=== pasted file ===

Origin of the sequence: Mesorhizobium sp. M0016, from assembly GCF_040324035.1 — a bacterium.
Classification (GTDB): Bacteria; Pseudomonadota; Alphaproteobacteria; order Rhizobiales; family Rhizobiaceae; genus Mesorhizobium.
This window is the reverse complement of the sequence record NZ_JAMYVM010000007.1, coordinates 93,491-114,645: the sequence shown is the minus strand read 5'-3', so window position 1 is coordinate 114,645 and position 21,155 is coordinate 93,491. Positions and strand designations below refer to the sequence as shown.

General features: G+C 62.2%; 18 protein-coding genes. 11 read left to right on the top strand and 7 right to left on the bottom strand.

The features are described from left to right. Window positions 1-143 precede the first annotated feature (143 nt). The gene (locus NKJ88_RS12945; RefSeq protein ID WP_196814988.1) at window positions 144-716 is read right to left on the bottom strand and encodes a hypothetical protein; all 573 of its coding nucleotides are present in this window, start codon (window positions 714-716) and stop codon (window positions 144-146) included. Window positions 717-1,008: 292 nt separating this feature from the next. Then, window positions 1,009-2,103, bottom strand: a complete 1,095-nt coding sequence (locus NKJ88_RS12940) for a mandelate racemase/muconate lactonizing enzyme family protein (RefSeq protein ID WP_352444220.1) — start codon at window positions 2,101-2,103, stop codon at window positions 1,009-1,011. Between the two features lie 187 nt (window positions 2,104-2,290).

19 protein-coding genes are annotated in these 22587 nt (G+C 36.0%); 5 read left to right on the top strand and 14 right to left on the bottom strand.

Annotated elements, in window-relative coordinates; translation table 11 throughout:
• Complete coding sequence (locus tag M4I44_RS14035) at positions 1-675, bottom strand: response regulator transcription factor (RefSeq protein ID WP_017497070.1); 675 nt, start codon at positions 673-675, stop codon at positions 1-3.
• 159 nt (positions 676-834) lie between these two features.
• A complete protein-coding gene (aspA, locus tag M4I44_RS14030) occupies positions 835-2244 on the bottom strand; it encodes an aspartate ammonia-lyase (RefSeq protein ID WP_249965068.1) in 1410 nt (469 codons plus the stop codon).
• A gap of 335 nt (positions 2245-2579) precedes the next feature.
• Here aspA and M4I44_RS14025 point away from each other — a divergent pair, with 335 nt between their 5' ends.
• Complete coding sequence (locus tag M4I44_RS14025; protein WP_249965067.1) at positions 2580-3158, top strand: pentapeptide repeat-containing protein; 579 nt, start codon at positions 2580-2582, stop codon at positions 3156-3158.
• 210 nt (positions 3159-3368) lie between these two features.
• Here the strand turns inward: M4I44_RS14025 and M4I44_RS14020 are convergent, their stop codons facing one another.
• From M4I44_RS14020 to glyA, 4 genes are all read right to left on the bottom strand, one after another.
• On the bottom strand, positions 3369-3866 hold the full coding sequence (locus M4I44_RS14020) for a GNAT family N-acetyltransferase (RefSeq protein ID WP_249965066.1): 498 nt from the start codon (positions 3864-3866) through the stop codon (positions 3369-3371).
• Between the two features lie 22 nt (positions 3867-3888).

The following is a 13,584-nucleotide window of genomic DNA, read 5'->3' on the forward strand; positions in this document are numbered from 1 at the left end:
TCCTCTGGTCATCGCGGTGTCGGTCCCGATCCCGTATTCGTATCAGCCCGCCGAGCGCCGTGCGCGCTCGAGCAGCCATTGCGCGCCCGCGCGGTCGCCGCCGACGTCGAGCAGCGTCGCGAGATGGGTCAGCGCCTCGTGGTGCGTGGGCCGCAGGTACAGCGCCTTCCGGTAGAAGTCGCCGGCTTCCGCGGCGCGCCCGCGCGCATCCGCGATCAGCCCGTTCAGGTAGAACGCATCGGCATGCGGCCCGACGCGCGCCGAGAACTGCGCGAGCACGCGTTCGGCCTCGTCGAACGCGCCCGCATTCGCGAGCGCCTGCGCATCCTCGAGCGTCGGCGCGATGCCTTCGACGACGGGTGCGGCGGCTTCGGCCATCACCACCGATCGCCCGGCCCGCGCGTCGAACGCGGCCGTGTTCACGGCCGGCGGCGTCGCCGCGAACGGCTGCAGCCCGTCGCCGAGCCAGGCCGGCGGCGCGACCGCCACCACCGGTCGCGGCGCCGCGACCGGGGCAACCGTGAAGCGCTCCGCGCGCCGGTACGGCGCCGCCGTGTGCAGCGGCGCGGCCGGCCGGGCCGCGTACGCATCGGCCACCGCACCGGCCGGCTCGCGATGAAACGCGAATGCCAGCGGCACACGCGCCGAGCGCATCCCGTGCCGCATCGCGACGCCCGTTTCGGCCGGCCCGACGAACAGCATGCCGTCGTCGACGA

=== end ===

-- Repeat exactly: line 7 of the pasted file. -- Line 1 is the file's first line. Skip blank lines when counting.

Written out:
Annotated elements, in window-relative coordinates; translation table 11 throughout: